In total hip arthroplasty, analysis of postoperative images is important to evaluate surgical outcome. Since CT is most prevalent modality in orthopedic surgery, we aimed at the analysis of CT image. The challenge in this work is the metal artifact in postoperative CT caused by the metallic implant, which reduces the accuracy of segmentation especially in the vicinity of the implant. Our goal was to develop an automated segmentation method of the muscles in the postoperative CT images. In this paper, we propose a method that combines Normalized Metal Artifact Reduction (NMAR), which is one of the state-of-the-art metal artifact reduction methods, and a CNN- based segmentation using the U-Net architecture. We conducted experiments using simulated images and real images of the lower extremity to evaluate the segmentation accuracy of 19 muscles that are contaminated with metallic artifact. The training dataset we used is 20 CTs that were manually traced by an expert surgeon. In simulation study, the proposed method improved the average symmetric surface distance (ASD) from 1.85 ± 1.63 mm to 1.24 ± 0.67 mm (mean ± std). The real image study using two CTs with the ground truth of gluteus maximus, medius and minimus muscles showed the reduction of ASD from 1.67 ± 0.40 mm to 1.52 ± 0.47 mm. Our future work includes the end-to-end convolutional neural network for metal artifact reduction and musculoskeltal segmentation and to establish a ground truth dataset by performing non-rigid registration between the postoperative and preoperative CT of the same patient.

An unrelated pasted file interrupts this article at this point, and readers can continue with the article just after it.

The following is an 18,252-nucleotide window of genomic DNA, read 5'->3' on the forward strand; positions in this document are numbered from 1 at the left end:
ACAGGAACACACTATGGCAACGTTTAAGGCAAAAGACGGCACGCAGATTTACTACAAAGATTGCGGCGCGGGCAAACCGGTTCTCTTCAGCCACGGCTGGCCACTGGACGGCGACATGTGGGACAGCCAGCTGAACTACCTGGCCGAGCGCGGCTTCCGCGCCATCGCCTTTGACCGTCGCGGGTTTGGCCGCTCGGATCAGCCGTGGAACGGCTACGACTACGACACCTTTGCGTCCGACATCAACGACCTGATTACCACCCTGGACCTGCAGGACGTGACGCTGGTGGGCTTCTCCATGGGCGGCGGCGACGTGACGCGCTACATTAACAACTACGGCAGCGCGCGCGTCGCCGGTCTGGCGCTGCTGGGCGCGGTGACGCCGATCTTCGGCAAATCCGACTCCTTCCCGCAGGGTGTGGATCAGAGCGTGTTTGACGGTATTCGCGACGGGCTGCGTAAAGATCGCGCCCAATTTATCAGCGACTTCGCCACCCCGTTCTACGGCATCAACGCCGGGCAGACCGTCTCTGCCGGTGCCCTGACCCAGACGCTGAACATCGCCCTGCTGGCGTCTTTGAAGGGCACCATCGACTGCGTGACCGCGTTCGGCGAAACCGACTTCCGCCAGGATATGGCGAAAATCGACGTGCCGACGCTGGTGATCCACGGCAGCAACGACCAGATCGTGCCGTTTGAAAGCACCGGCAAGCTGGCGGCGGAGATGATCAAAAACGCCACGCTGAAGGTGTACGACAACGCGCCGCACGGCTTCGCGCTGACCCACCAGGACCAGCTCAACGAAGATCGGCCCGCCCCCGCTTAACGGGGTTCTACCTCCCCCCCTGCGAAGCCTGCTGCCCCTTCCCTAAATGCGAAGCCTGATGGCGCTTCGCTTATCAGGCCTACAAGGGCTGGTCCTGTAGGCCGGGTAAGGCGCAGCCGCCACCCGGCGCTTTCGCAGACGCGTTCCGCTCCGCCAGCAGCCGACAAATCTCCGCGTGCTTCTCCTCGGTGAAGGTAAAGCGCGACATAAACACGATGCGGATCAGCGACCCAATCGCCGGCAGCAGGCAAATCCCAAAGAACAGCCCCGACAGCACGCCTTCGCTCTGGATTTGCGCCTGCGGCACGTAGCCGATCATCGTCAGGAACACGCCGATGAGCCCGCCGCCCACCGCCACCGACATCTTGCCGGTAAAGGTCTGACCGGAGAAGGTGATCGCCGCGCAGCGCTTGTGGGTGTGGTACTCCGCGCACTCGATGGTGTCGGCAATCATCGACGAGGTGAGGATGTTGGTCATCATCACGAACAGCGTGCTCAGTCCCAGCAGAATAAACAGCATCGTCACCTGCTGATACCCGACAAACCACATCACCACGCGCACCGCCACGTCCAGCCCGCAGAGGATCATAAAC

High-resolution medical images are crucial for medical diagnosis, and for planning and assisting surgery. Micro computed tomography (micro CT) can generate high-resolution 3D images and analyze internal micro-structures. However, micro CT scanners can only scan small objects and cannot be used for in-vivo clinical imaging and diagnosis. In this paper, we propose a super-resolution method to reconstruct micro CT-like images from clinical CT images based on learning a mapping function or relationship between the micro CT and clinical CT. The proposed method consists of following three steps: (1) Pre-processing: This involves the collection of pairs of clinical CT images and micro CT images for training and the registration and normalization of each pair. (2) Training: This involves learning a non-linear mapping function between the micro CT and clinical CT by using training pairs. (3) Processing (testing) step: This involves enhancing a new CT image, which is not included in the training data set, by using the learned mapping function.